How insurance companies can make IoT projects soar
Gaining experience with the Internet of Things (IoT) is well worthwhile for insurance companies. The technical expertise comes from outside, the insurance know-how from inside. The pitfalls lie in the search for a partner - this is where it pays to be strategic.
A project can only end as well as it starts. This principle from project management is particularly true for IoT projects. That's why insurance companies shouldn't rush into working with startups or other companies.
Insight in brief
- The success of IoT projects depends on having the right partner
- The search for a partner should be strategically designed; cultures that are different should not be underestimated
- Successful and innovative IoT products are created through agile co-creation: both sides must benefit (win–win)
There are hardly any examples where this has worked in practice – in fact, many projects fail precisely at this point. It's therefore worth while investing some time in finding the right partner. The success of IoT projects depends on this point.
An example: if an established, larger insurance group plans to work with a five-man InsureTech business, some pitfalls await.
- How will the startup handle the issue of data security?
- How agile will the project be when the insurance company's legal or data-protection department comes along with a hefty catalogue of requirements?
Problems in these areas can be avoided at an early stage – but for this to happen, insurance companies must give a certain priority to the issue of structuring. The notion that agility is synonymous with "just do it"and "fast–fast" continues to be a common fallacy. On the contrary: a structured approach to IoT projects delivers results and value for all stakeholders more quickly.
How should we proceed?
It is advisable to first take a look at your own portfolio. Is it possible to identify a customer there who has the ability to innovate and implement, who has technological expertise and experience in cooperation, and who could therefore be considered for the joint implementation of a project? This would then be an ideal candidate, as a relationship of trust already exists.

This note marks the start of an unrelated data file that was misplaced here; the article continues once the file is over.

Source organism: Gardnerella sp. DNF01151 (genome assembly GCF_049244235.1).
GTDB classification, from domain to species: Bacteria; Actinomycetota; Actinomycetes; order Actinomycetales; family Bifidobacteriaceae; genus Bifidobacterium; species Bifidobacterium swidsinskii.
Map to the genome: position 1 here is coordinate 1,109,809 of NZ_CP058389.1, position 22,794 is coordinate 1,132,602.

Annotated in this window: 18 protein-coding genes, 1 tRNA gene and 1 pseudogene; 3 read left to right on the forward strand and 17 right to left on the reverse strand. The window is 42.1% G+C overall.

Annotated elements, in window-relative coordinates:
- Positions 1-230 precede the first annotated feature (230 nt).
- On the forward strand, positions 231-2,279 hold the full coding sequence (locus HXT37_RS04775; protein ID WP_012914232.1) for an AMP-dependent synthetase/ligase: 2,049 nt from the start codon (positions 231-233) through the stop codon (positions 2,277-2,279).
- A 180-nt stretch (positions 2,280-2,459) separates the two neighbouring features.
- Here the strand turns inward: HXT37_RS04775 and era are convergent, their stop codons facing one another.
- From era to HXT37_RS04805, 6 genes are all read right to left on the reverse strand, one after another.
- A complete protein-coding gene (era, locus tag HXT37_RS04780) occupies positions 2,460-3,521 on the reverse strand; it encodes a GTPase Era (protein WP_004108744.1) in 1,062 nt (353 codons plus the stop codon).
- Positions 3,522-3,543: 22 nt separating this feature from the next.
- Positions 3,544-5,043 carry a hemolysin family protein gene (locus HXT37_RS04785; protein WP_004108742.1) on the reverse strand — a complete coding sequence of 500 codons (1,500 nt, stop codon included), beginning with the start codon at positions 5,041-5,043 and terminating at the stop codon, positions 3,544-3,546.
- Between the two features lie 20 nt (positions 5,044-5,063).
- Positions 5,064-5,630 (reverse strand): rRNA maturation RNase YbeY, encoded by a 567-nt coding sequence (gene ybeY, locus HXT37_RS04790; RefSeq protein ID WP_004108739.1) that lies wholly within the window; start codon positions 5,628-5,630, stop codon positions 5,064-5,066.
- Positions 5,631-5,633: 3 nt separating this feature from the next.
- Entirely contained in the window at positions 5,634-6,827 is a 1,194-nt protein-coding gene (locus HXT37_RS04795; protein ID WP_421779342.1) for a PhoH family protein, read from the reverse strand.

However, other companies should also be considered. The result of the research is a 'longlist' of possible cooperation partners. The main questions insurance companies should ask themselves during the selection process: is the potential partner a good fit for us and our goals? And would they bring the innovation, agility and technology know-how that we lack? In this step, therefore, the capabilities of the potential partners should be analysed and compared.
The following applies: an enormous oil tanker does not automatically move faster if it is attached to a speedboat, and the same is true for a large project with all its complex processes and structures. Even if it is true that an insurance company can learn a lot from working with an InsureTech business, it is important not to assume – incorrectly – that certain things will happen automatically. The approach: "Insurance is partnering with a dynamic startup. Now everything will be faster and better." often does not work in practice. But risks, false expectations and different interests can indeed be managed in a structured way so that cooperation can actually lead to the hoped-for effects.